Snapshot of key statistics

  • 973 retail insolvencies were reported in Q2 2023.
  • There have been on average c10-11 retail Insolvencies per day in Q2 2023.
  • Retail insolvencies in the first 6m of 2023 are 27% higher than in the same period last year.
  • Retail insolvencies in the 12m ending Q2 2023 are 45% than in the 12m ending Q2 2022.

If you would like to know how we can help your business, please contact Damian Webb or Tom Straw.


The events of the last few years have impacted the manufacturing sector more than most. Challenges navigating political and economic volatility following Brexit and the war in Ukraine, the continuing skills gap shortage, fluctuating demands and the sector being one of largest greenhouse gas emitters in the UK, have all contributed to the levels of insolvencies. The latest CIPS UK Manufacturing Purchasing Managers’ Index which has continued on a downward trend shows that demand remains low and that the sector is stagnant.

The extent of these conditions has led to the rise of insolvencies and if consumer demand continues to increase, we will see manufacturers struggle to function steadily resulting in greater levels of insolvencies. Now, more than ever, an industrial strategy is urgently needed from government to support the sector, its people, and to help revitalise the wider economy. 

Snapshot of key statistics:

  • The general pre-Covid average for Manufacturing insolvencies was c370 per quarter, currently insolvencies are 40% above this historical average.
  • Manufacturing insolvencies in the first 6m of 2023 are 22% higher than in the same period last year.
  • Manufacturing insolvencies in the 12m ending Q2 2023 are 29% higher than in the 12m ending Q2 2022.
  • Manufacturers of food products and fabricated metal products account for 24% of the insolvencies in Q2 2023 and 20% for same period last year.
  • We predict insolvencies to fall but remain 20% above the pre-Covid average level at the end of 2023.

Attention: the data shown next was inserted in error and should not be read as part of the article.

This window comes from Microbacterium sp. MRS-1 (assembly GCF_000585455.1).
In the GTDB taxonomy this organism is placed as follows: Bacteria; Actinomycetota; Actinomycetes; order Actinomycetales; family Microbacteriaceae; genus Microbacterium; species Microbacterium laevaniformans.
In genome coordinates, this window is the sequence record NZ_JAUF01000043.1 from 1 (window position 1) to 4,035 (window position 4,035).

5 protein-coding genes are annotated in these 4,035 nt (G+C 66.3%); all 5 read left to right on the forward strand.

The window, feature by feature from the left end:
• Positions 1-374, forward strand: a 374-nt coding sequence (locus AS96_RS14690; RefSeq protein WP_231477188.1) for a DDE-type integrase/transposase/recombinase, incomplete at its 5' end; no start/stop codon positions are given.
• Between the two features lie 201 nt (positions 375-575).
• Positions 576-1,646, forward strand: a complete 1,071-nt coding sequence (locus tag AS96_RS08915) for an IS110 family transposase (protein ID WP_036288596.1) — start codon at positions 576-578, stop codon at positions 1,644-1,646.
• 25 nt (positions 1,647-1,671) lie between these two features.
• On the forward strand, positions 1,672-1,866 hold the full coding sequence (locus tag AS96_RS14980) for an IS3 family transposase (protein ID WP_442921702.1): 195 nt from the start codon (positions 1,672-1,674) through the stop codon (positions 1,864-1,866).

If you would like to know how we can help your business, please contact Damian Webb or Chris Lewis


The construction industry outlook is challenging with new work pipelines declining. Weakening demand and buyer affordability have caused a slowdown, leading housebuilders in particular, to act cautiously to protect margins. 

Labour and supply chain inflation have impacted the sector, resulting in litigation and financial challenges due to unwinding problematic contracts. Access to funding options remains a historical struggle, exacerbated by ongoing challenges. 

We expect an increase in insolvencies over the summer months on a gradual basis, rather than a spike. This will continue through to the end of the year. The sector has shown resilience and factors such as the award of large infrastructure projects has contributed to industry optimism. However, funding, a shortage of labour and postponements in contract start dates continue to challenge the industry.

Snapshot of key statistics

  • Construction insolvencies in Q2 2023 are up by 178% since the low in Q1 2021.
  • There have been c12 Insolvencies per day in Q2 2023.
  • Construction insolvencies in the 12m ending Q2 2023 are 14% higher than in the 12m ending Q2 2022.
  • Construction of buildings and related activities accounts for 95% of insolvencies in the first 6m of 2023 whilst civil engineering is only 5%.
  • Construction represented 18% of all CVLs in Q2 2023.

If you would like to know how we can help your business, please contact Gordon Thompson and James Hawksworth.

Key statistics

Insolvency Predictor_2023_web assets - Icons - 200x200px-Covid

fewer insolvencies over Covid period as a result of government support measures and general creditor forbearance (based on the long-term average insolvency numbers).
Insolvency Predictor_2023_web assets - Icons - 200x200px-Insolvency average

current insolvency rates above the long-term average in Q2 2023.
Insolvency Predictor_2023_web assets - Icons - 200x200px-CVLs

more insolvencies in Q2 2023 since the low point in Q1 2021.
Insolvency Predictor_2023_web assets - Icons - 200x200px-CVL

more CVLs in Q2 2023 than the low point in Q1 2021 as the insolvencies delayed by Covid support measures now flow through to the statistics.
Insolvency Predictor_2023_web assets - Icons - 200x200px-Construction

of the larger insolvencies (administrations) in Q2 2023 relate to retail, construction, and manufacturing.
Insolvency Predictor_2023_web assets - Icons - 200x200px-Fall insolvency

RSM predict insolvency numbers will fall from high point of Q2 2023 by the end of 2023 and nearer to long term average by Q4 2024.
Gareth Harris
Gareth Harris
Partner, Restructuring Advisory
Joshua Varughese
Joshua Varughese
Gareth Harris
Gareth Harris
Partner, Restructuring Advisory
Joshua Varughese
Joshua Varughese